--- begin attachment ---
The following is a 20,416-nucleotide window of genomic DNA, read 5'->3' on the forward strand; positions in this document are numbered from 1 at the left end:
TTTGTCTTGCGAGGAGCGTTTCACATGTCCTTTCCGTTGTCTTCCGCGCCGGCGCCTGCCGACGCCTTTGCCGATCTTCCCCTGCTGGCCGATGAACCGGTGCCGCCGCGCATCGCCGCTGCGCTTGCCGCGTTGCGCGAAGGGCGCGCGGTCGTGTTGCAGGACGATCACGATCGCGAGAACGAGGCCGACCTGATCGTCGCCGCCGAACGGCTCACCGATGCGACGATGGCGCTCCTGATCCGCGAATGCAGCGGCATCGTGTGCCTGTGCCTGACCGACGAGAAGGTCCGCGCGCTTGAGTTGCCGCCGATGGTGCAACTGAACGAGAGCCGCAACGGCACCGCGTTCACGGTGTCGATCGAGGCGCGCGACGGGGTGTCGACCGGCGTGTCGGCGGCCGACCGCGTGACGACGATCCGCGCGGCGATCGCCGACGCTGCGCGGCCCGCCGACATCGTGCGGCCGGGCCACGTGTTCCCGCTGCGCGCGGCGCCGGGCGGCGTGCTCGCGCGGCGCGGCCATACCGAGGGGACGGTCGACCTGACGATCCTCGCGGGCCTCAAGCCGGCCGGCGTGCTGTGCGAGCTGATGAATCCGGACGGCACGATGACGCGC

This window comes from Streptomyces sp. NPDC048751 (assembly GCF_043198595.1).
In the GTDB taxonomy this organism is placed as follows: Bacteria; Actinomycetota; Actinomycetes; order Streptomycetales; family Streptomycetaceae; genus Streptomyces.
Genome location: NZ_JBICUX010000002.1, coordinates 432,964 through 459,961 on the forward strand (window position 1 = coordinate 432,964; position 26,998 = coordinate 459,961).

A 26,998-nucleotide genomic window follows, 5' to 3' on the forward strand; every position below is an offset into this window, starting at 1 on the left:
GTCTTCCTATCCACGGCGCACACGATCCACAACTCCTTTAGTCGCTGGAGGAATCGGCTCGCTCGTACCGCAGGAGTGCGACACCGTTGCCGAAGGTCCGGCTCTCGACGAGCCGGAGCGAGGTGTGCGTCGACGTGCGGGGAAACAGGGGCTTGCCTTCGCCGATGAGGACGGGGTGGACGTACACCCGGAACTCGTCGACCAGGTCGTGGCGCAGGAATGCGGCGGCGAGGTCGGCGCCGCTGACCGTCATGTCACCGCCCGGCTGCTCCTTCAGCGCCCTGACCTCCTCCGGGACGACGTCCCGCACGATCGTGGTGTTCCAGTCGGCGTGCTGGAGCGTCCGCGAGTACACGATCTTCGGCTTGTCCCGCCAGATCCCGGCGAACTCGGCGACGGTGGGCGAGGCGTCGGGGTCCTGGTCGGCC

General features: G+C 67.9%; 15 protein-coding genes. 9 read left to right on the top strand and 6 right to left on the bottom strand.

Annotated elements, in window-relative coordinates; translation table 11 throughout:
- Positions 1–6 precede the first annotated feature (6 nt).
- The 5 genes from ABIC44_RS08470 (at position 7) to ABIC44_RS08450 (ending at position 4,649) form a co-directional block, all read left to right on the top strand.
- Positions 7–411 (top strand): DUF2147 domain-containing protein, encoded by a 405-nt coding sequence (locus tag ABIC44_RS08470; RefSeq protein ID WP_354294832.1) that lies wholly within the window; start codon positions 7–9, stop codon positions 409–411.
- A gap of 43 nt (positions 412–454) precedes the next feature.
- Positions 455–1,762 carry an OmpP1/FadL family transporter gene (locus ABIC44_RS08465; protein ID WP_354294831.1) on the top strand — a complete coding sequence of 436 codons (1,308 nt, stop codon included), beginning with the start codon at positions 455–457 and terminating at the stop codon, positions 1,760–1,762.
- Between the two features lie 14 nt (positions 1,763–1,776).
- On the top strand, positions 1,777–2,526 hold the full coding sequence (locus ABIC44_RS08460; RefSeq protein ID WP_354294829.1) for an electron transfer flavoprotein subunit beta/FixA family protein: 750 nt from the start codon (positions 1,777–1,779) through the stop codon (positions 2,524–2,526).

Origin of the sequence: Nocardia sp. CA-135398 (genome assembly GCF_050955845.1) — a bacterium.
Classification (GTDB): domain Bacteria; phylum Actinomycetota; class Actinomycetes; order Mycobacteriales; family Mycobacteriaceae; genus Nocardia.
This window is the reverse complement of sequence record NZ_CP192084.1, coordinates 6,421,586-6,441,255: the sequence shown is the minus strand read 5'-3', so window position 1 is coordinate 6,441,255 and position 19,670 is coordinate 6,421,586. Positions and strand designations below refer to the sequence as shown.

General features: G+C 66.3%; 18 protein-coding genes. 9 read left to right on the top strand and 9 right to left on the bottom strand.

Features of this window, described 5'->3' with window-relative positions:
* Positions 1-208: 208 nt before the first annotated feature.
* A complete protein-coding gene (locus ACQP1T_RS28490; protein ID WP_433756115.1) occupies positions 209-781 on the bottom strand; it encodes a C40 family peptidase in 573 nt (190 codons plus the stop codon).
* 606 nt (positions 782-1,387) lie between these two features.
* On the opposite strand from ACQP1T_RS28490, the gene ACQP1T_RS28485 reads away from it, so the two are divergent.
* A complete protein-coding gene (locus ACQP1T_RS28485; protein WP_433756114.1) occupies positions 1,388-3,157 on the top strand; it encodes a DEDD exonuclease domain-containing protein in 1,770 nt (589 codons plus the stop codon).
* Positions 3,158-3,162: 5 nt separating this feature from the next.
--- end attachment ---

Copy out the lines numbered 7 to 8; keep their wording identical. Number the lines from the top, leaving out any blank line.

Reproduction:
GTCTTCCTATCCACGGCGCACACGATCCACAACTCCTTTAGTCGCTGGAGGAATCGGCTCGCTCGTACCGCAGGAGTGCGACACCGTTGCCGAAGGTCCGGCTCTCGACGAGCCGGAGCGAGGTGTGCGTCGACGTGCGGGGAAACAGGGGCTTGCCTTCGCCGATGAGGACGGGGTGGACGTACACCCGGAACTCGTCGACCAGGTCGTGGCGCAGGAATGCGGCGGCGAGGTCGGCGCCGCTGACCGTCATGTCACCGCCCGGCTGCTCCTTCAGCGCCCTGACCTCCTCCGGGACGACGTCCCGCACGATCGTGGTGTTCCAGTCGGCGTGCTGGAGCGTCCGCGAGTACACGATCTTCGGCTTGTCCCGCCAGATCCCGGCGAACTCGGCGACGGTGGGCGAGGCGTCGGGGTCCTGGTCGGCC

General features: G+C 67.9%; 15 protein-coding genes. 9 read left to right on the top strand and 6 right to left on the bottom strand.